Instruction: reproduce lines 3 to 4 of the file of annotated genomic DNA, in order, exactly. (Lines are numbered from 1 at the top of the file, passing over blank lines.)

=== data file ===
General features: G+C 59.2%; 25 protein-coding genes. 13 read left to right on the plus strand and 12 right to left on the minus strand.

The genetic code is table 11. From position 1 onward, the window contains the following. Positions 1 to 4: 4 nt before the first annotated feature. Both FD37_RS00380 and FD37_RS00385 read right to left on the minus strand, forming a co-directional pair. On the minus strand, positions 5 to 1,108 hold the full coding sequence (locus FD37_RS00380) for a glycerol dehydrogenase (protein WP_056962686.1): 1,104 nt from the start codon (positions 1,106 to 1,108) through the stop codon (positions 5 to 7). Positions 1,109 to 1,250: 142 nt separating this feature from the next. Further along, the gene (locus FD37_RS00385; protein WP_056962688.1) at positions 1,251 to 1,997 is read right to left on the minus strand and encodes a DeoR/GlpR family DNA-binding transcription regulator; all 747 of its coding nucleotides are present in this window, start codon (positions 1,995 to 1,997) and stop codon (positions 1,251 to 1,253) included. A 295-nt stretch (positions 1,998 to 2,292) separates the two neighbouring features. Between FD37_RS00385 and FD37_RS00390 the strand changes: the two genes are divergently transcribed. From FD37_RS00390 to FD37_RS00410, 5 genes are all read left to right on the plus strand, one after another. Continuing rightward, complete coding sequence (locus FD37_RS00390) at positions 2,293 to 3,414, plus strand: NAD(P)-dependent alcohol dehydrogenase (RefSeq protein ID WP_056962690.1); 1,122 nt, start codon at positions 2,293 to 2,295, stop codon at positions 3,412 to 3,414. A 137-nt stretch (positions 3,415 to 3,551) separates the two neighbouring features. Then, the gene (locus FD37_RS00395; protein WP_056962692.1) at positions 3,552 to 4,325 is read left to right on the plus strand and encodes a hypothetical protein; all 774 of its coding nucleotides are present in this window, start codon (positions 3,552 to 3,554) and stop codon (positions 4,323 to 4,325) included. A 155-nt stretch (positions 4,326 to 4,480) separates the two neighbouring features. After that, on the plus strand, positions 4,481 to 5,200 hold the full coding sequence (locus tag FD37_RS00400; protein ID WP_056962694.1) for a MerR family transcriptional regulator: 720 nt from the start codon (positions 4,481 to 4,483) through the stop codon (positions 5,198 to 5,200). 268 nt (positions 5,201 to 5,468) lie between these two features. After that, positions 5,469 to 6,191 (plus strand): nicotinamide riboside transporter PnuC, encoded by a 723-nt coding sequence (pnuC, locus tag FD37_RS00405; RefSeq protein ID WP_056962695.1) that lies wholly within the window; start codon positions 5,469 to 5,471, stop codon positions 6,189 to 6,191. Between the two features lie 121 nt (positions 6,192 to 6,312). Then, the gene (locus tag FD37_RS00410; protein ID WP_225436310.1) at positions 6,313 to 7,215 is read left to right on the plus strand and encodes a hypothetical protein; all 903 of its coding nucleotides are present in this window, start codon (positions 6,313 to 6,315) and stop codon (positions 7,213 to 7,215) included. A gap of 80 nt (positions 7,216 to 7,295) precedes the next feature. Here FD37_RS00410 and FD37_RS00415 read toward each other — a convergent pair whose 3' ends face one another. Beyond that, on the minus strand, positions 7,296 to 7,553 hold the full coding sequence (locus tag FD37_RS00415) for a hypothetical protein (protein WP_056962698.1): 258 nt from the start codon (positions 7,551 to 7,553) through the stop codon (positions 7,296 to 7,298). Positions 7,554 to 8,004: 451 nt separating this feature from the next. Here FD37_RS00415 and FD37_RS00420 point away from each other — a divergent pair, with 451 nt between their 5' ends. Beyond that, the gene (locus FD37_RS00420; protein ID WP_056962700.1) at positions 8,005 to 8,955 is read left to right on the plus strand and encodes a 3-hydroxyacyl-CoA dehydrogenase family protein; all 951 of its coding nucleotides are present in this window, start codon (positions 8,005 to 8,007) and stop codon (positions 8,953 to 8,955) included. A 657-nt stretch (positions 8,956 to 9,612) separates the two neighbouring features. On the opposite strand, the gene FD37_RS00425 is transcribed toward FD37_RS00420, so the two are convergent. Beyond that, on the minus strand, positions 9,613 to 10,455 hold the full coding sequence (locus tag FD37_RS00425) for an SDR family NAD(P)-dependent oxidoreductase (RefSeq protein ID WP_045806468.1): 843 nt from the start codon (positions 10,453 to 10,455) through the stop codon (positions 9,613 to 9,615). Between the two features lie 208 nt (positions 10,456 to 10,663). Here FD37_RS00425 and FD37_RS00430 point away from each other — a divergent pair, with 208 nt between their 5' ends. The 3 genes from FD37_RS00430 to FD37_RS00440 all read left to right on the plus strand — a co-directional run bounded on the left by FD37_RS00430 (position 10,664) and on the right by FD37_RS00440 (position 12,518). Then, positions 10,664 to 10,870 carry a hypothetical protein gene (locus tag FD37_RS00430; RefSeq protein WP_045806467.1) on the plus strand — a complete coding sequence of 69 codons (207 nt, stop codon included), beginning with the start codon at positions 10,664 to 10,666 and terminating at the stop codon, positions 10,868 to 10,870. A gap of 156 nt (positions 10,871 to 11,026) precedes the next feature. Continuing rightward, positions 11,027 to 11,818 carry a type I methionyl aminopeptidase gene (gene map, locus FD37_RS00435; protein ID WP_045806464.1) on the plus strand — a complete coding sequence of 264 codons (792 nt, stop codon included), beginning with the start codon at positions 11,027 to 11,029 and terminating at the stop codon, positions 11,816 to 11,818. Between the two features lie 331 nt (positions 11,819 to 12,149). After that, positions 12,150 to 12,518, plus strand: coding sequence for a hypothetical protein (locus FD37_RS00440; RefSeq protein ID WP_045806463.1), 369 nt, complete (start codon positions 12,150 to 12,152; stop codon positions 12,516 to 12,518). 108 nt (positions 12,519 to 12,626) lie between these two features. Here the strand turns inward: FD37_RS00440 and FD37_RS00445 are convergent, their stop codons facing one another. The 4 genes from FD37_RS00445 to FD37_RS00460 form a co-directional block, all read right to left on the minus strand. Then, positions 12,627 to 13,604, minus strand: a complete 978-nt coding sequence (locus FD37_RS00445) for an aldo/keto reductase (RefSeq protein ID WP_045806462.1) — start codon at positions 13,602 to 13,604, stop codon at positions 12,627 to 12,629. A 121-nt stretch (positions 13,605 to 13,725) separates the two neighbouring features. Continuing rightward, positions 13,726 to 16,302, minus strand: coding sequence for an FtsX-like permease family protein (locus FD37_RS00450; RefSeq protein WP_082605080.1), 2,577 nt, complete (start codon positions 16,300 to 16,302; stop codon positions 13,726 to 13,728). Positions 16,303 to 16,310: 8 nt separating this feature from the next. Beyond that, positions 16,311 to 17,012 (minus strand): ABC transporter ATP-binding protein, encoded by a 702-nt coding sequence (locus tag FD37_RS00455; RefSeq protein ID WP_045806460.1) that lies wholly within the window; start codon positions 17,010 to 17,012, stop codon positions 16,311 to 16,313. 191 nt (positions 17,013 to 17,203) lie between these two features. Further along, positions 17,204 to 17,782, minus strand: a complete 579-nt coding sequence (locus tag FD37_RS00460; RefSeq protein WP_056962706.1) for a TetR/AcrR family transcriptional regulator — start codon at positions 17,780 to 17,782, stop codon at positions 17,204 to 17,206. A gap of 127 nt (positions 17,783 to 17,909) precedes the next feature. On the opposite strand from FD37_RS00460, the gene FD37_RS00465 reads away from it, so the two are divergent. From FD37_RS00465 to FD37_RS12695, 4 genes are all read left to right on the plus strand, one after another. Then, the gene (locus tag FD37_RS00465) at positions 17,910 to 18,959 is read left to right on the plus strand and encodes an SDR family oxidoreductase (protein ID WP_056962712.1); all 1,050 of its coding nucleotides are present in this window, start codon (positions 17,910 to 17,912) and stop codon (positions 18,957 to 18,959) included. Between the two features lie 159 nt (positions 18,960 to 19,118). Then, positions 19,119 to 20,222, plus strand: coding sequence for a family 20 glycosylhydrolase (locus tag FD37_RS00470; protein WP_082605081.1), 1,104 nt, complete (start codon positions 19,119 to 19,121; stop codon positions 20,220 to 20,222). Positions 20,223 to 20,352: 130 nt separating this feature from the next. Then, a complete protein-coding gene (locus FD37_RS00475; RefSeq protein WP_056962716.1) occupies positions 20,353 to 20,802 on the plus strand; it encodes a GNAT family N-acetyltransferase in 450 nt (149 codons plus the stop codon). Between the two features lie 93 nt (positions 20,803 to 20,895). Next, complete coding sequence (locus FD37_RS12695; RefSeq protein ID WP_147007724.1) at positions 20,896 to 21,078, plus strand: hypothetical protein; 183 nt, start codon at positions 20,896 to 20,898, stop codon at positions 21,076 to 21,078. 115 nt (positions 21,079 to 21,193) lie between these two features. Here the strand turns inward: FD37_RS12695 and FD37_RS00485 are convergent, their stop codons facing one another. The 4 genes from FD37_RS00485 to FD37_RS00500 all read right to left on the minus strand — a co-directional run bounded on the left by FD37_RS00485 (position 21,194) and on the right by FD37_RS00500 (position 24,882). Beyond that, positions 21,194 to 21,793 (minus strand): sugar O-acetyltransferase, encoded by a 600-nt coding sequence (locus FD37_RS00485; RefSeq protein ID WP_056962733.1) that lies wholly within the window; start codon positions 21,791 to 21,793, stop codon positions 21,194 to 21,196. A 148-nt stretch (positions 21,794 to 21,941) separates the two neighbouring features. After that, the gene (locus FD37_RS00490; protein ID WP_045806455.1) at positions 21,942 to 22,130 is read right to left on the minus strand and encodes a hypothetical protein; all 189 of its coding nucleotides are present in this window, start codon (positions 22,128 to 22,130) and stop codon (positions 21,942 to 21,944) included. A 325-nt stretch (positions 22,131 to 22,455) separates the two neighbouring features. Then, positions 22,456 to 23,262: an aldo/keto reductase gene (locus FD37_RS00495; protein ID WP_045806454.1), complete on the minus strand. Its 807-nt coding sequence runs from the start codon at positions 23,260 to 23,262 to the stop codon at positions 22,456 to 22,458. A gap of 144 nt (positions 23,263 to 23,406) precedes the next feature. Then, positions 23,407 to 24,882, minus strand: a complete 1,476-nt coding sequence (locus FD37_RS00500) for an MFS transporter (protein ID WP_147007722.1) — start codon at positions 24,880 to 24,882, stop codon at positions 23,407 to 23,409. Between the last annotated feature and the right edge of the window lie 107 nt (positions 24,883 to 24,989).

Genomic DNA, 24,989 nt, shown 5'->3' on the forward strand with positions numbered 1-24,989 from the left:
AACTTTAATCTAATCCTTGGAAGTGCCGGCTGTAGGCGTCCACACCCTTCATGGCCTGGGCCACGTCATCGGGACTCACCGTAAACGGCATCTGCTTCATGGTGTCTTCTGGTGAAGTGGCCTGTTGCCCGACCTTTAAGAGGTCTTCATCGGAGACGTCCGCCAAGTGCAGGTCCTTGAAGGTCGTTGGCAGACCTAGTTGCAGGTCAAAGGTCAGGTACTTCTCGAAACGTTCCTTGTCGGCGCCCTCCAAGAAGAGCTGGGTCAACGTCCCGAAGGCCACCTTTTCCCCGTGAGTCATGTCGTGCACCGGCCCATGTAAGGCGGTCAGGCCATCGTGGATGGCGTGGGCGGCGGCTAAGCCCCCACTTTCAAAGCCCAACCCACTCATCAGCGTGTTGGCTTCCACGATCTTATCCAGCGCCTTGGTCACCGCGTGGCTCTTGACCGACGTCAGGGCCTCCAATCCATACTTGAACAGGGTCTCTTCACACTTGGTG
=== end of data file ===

Genomic DNA, 24,989 nt, shown 5'->3' on the forward strand with positions numbered 1-24,989 from the left:
AACTTTAATCTAATCCTTGGAAGTGCCGGCTGTAGGCGTCCACACCCTTCATGGCCTGGGCCACGTCATCGGGACTCACCGTAAACGGCATCTGCTTCATGGTGTCTTCTGGTGAAGTGGCCTGTTGCCCGACCTTTAAGAGGTCTTCATCGGAGACGTCCGCCAAGTGCAGGTCCTTGAAGGTCGTTGGCAGACCTAGTTGCAGGTCAAAGGTCAGGTACTTCTCGAAACGTTCCTTGTCGGCGCCCTCCAAGAAGAGCTGGGTCAACGTCCCGAAGGCCACCTTTTCCCCGTGAGTCATGTCGTGCACCGGCCCATGTAAGGCGGTCAGGCCATCGTGGATGGCGTGGGCGGCGGCTAAGCCCCCACTTTCAAAGCCCAACCCACTCATCAGCGTGTTGGCTTCCACGATCTTATCCAGCGCCTTGGTCACCGCGTGGCTCTTGACCGACGTCAGGGCCTCCAATCCATACTTGAACAGGGTCTCTTCACACTTGGTG